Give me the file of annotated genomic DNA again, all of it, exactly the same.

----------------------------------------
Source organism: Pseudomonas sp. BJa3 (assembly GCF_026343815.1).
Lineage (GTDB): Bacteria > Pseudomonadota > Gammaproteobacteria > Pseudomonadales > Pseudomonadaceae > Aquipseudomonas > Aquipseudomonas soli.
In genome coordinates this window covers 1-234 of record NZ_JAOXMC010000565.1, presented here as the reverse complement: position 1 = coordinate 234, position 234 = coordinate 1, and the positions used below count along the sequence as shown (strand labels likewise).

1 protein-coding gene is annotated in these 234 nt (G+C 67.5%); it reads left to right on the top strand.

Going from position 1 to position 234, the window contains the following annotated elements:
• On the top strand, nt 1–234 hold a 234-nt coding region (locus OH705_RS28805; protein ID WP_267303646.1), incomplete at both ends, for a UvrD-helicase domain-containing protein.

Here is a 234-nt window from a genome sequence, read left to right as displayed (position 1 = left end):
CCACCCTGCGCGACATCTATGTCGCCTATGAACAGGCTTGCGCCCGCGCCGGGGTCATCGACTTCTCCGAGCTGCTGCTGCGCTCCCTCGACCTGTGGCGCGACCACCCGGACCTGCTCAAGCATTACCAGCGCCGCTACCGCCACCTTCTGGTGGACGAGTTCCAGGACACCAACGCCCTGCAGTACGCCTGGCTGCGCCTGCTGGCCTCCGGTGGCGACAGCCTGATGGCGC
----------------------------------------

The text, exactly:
Source organism: Pseudomonas sp. BJa3 (assembly GCF_026343815.1).
Lineage (GTDB): Bacteria > Pseudomonadota > Gammaproteobacteria > Pseudomonadales > Pseudomonadaceae > Aquipseudomonas > Aquipseudomonas soli.
In genome coordinates this window covers 1-234 of record NZ_JAOXMC010000565.1, presented here as the reverse complement: position 1 = coordinate 234, position 234 = coordinate 1, and the positions used below count along the sequence as shown (strand labels likewise).

1 protein-coding gene is annotated in these 234 nt (G+C 67.5%); it reads left to right on the top strand.

Going from position 1 to position 234, the window contains the following annotated elements:
• On the top strand, nt 1–234 hold a 234-nt coding region (locus OH705_RS28805; protein ID WP_267303646.1), incomplete at both ends, for a UvrD-helicase domain-containing protein.

Here is a 234-nt window from a genome sequence, read left to right as displayed (position 1 = left end):
CCACCCTGCGCGACATCTATGTCGCCTATGAACAGGCTTGCGCCCGCGCCGGGGTCATCGACTTCTCCGAGCTGCTGCTGCGCTCCCTCGACCTGTGGCGCGACCACCCGGACCTGCTCAAGCATTACCAGCGCCGCTACCGCCACCTTCTGGTGGACGAGTTCCAGGACACCAACGCCCTGCAGTACGCCTGGCTGCGCCTGCTGGCCTCCGGTGGCGACAGCCTGATGGCGC